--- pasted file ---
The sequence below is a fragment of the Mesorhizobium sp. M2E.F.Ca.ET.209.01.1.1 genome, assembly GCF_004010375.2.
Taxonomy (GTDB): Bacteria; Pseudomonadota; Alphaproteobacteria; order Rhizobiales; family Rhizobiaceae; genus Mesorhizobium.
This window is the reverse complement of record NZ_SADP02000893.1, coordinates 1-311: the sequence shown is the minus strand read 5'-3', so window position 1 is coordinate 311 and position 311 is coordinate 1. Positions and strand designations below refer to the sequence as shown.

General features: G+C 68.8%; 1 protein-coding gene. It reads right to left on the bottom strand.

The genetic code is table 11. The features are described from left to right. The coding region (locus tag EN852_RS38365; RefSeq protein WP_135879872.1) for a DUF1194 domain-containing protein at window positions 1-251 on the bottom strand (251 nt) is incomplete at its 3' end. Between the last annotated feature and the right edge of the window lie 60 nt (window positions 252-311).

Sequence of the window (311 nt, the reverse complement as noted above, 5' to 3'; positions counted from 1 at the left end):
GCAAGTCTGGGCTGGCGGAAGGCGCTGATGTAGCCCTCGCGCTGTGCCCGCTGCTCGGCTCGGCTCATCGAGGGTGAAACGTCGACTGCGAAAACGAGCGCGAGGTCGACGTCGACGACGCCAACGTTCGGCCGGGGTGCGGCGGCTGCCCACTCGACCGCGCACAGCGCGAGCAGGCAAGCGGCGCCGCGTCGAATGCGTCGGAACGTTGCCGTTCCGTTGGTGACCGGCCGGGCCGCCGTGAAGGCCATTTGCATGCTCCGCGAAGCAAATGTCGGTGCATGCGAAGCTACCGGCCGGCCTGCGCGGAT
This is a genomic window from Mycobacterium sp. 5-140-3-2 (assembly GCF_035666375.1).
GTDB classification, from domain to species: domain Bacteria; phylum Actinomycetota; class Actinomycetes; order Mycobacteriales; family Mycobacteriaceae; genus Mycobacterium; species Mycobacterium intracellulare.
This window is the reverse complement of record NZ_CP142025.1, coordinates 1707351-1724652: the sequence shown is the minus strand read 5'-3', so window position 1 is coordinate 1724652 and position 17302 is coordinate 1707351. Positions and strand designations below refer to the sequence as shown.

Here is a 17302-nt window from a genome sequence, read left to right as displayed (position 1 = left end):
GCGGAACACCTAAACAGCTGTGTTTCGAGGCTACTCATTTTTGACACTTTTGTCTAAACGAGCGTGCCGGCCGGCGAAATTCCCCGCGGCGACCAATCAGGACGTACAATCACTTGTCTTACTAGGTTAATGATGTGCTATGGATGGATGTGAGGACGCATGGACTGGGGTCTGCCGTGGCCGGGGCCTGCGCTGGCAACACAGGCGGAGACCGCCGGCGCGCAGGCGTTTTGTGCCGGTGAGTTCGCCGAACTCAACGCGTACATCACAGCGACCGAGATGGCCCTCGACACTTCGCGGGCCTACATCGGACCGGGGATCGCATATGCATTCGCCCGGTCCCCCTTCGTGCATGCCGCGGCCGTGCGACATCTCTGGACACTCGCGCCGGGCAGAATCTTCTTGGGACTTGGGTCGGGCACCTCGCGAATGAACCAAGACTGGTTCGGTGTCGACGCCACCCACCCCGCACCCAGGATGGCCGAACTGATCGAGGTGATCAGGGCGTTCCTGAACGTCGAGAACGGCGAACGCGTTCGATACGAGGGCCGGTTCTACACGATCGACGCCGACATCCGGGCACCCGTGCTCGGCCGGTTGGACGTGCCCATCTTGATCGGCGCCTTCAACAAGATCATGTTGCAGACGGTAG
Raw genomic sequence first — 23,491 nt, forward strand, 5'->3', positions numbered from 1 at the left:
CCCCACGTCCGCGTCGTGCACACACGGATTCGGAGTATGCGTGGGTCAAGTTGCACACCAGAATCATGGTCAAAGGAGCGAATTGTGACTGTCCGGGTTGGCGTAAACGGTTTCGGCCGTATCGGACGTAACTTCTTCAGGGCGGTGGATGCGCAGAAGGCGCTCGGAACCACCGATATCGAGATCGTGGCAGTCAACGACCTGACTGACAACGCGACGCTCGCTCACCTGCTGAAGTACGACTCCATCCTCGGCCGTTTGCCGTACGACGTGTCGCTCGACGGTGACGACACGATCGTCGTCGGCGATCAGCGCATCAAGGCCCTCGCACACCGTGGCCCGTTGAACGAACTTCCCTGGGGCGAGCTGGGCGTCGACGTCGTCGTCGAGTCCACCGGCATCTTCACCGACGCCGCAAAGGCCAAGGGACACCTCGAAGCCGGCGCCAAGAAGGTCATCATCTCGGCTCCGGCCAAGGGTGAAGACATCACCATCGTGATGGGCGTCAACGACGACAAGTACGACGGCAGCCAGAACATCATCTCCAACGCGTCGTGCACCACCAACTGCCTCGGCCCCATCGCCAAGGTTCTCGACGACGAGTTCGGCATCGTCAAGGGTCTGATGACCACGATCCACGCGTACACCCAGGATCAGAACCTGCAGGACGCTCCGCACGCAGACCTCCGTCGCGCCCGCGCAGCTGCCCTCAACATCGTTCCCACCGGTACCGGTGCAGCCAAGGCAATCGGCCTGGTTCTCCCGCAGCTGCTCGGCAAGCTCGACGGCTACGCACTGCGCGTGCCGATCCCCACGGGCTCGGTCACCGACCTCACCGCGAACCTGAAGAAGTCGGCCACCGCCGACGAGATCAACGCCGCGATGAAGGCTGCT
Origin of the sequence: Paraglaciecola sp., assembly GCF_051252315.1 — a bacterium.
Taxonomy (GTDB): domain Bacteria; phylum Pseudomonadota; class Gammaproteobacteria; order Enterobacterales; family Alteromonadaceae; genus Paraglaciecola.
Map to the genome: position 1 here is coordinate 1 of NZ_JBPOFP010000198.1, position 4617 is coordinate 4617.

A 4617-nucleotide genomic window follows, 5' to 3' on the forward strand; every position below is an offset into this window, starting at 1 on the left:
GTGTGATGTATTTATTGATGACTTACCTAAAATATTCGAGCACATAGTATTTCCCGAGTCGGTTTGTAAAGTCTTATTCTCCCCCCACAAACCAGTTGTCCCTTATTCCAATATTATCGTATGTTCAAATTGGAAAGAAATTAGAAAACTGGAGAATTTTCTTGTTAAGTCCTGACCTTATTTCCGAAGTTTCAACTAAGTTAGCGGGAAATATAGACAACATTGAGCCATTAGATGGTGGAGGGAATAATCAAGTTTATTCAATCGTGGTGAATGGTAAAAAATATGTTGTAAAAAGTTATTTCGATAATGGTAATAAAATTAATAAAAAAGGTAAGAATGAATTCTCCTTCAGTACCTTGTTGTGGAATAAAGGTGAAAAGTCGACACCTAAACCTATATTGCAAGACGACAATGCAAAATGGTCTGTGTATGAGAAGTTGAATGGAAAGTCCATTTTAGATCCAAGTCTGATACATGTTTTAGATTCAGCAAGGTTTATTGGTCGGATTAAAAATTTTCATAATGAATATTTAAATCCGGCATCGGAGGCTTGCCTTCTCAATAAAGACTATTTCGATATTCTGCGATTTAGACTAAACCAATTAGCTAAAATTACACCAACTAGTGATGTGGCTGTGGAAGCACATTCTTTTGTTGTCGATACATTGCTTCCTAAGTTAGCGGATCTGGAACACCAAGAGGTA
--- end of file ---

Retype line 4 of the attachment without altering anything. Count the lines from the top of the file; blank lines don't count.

General features: G+C 68.8%; 1 protein-coding gene. It reads right to left on the bottom strand.